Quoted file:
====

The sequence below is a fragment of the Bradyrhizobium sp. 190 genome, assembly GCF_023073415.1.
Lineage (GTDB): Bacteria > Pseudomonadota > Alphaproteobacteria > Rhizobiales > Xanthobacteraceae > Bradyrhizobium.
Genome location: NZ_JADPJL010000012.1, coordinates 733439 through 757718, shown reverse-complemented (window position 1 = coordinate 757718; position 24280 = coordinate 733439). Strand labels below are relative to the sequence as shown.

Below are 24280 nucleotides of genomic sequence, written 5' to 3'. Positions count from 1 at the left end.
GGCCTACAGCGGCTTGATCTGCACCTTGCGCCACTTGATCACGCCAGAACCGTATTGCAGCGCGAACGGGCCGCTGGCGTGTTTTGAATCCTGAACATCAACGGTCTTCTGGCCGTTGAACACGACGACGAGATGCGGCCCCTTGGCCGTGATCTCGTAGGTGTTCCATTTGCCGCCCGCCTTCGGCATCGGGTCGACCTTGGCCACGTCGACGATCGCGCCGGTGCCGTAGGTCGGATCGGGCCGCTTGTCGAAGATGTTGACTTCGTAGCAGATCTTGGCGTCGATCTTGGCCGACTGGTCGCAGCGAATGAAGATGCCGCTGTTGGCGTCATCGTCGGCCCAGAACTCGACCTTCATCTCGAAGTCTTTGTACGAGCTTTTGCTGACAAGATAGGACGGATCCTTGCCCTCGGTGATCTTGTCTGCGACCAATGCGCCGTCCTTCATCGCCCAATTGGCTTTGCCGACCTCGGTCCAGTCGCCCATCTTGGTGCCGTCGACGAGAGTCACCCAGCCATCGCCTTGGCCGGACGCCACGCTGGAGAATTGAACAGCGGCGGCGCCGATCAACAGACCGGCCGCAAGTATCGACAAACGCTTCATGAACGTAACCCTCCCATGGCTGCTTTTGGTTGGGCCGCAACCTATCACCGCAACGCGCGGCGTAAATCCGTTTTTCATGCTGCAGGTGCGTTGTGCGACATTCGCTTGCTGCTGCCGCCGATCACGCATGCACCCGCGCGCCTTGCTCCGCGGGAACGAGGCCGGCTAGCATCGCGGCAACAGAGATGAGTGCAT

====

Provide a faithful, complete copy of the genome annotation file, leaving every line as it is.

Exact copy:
The sequence below is a fragment of the Bradyrhizobium sp. 190 genome, assembly GCF_023073415.1.
Lineage (GTDB): Bacteria > Pseudomonadota > Alphaproteobacteria > Rhizobiales > Xanthobacteraceae > Bradyrhizobium.
Genome location: NZ_JADPJL010000012.1, coordinates 733439 through 757718, shown reverse-complemented (window position 1 = coordinate 757718; position 24280 = coordinate 733439). Strand labels below are relative to the sequence as shown.

Below are 24280 nucleotides of genomic sequence, written 5' to 3'. Positions count from 1 at the left end.
GGCCTACAGCGGCTTGATCTGCACCTTGCGCCACTTGATCACGCCAGAACCGTATTGCAGCGCGAACGGGCCGCTGGCGTGTTTTGAATCCTGAACATCAACGGTCTTCTGGCCGTTGAACACGACGACGAGATGCGGCCCCTTGGCCGTGATCTCGTAGGTGTTCCATTTGCCGCCCGCCTTCGGCATCGGGTCGACCTTGGCCACGTCGACGATCGCGCCGGTGCCGTAGGTCGGATCGGGCCGCTTGTCGAAGATGTTGACTTCGTAGCAGATCTTGGCGTCGATCTTGGCCGACTGGTCGCAGCGAATGAAGATGCCGCTGTTGGCGTCATCGTCGGCCCAGAACTCGACCTTCATCTCGAAGTCTTTGTACGAGCTTTTGCTGACAAGATAGGACGGATCCTTGCCCTCGGTGATCTTGTCTGCGACCAATGCGCCGTCCTTCATCGCCCAATTGGCTTTGCCGACCTCGGTCCAGTCGCCCATCTTGGTGCCGTCGACGAGAGTCACCCAGCCATCGCCTTGGCCGGACGCCACGCTGGAGAATTGAACAGCGGCGGCGCCGATCAACAGACCGGCCGCAAGTATCGACAAACGCTTCATGAACGTAACCCTCCCATGGCTGCTTTTGGTTGGGCCGCAACCTATCACCGCAACGCGCGGCGTAAATCCGTTTTTCATGCTGCAGGTGCGTTGTGCGACATTCGCTTGCTGCTGCCGCCGATCACGCATGCACCCGCGCGCCTTGCTCCGCGGGAACGAGGCCGGCTAGCATCGCGGCAACAGAGATGAGTGCAT